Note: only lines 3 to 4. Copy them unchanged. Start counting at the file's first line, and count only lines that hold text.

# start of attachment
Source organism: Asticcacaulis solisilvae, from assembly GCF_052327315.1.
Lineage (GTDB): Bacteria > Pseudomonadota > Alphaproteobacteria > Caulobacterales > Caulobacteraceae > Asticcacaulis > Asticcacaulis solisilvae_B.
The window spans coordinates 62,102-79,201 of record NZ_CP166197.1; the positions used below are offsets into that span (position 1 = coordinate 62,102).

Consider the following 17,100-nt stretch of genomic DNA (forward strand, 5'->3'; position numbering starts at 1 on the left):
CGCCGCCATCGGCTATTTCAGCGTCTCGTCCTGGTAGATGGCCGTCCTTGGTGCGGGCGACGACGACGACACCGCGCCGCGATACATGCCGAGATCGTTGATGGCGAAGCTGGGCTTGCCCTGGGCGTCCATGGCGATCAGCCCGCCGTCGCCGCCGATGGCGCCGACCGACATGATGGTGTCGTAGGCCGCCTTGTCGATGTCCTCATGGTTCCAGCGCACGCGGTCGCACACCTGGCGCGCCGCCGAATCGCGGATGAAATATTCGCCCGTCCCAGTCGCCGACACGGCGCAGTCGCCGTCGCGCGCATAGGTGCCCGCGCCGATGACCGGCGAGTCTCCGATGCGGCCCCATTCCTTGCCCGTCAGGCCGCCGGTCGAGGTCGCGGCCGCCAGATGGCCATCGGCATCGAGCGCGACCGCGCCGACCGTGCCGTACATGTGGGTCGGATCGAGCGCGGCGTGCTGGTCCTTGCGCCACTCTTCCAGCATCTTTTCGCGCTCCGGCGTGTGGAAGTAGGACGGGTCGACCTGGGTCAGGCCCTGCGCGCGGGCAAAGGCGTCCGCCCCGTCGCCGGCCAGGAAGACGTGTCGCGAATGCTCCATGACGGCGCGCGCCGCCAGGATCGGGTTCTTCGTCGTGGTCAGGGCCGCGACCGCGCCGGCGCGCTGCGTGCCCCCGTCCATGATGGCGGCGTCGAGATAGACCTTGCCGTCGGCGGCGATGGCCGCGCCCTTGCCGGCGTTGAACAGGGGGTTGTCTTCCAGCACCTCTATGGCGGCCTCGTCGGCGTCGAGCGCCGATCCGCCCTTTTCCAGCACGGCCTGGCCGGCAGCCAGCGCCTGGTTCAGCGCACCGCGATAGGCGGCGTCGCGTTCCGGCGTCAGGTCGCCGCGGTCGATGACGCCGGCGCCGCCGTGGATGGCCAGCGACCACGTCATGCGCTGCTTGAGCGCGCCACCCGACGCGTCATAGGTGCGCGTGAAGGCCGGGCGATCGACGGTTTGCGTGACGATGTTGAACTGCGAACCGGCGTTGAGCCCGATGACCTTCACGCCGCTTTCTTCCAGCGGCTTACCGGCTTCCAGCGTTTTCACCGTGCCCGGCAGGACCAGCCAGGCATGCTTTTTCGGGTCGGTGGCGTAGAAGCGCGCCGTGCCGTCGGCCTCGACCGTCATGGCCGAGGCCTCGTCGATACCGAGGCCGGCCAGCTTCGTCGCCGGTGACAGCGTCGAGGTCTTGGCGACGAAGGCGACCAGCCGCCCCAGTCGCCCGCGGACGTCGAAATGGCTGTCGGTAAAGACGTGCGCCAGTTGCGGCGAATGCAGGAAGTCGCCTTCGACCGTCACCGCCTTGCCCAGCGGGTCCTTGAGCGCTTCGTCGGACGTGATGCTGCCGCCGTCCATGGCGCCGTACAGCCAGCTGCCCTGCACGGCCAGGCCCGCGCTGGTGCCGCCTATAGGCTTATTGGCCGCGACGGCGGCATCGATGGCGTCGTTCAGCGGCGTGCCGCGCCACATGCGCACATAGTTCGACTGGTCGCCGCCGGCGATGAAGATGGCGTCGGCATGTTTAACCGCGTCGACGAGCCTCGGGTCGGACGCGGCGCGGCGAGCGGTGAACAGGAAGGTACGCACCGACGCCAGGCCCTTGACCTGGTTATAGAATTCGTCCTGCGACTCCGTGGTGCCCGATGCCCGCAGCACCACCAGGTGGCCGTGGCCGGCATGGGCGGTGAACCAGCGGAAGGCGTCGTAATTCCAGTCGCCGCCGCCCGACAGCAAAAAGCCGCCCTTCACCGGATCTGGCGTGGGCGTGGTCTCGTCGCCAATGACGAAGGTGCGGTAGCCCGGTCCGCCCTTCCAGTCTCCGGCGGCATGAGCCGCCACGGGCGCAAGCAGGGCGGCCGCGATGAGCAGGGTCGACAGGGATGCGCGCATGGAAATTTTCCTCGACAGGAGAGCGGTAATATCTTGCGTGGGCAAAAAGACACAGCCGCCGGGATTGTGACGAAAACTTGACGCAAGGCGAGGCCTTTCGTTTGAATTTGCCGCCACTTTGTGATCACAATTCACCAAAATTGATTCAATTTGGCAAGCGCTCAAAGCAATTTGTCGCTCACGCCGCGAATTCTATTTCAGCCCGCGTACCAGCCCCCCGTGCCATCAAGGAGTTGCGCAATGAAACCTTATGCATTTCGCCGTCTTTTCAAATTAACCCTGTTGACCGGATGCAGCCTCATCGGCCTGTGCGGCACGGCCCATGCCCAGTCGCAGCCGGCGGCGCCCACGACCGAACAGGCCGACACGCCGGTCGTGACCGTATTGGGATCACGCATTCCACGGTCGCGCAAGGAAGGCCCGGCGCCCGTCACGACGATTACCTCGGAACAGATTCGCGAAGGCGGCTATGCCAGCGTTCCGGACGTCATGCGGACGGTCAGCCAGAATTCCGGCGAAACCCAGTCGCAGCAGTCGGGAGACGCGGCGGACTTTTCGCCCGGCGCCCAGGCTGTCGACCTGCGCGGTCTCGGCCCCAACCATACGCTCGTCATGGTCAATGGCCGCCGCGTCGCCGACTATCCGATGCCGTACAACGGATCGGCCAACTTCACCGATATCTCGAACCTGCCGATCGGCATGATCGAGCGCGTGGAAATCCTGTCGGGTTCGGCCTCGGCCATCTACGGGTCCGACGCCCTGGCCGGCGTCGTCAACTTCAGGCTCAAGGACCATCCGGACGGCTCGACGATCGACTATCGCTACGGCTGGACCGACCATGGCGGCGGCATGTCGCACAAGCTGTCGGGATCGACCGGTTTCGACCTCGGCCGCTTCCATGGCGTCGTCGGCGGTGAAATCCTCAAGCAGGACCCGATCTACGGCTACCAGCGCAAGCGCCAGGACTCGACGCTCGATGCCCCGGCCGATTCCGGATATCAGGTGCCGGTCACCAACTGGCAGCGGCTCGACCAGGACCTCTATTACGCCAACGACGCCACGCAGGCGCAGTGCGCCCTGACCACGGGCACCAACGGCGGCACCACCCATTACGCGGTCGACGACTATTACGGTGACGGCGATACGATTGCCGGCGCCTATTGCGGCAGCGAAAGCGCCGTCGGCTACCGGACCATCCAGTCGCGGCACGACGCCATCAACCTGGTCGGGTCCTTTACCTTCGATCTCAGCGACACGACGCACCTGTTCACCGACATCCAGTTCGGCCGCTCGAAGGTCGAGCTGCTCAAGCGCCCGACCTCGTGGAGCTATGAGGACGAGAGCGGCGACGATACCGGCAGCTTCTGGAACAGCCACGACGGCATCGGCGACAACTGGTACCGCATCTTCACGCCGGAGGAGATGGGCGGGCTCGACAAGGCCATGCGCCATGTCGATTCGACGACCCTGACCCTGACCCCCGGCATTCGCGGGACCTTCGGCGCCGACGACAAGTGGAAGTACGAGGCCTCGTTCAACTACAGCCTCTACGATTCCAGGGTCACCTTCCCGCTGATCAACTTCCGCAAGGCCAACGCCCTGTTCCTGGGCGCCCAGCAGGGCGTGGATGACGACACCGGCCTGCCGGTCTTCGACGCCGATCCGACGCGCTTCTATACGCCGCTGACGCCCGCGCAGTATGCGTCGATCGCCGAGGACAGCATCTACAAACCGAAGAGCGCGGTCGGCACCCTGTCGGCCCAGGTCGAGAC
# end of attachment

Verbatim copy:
The window spans coordinates 62,102-79,201 of record NZ_CP166197.1; the positions used below are offsets into that span (position 1 = coordinate 62,102).

Consider the following 17,100-nt stretch of genomic DNA (forward strand, 5'->3'; position numbering starts at 1 on the left):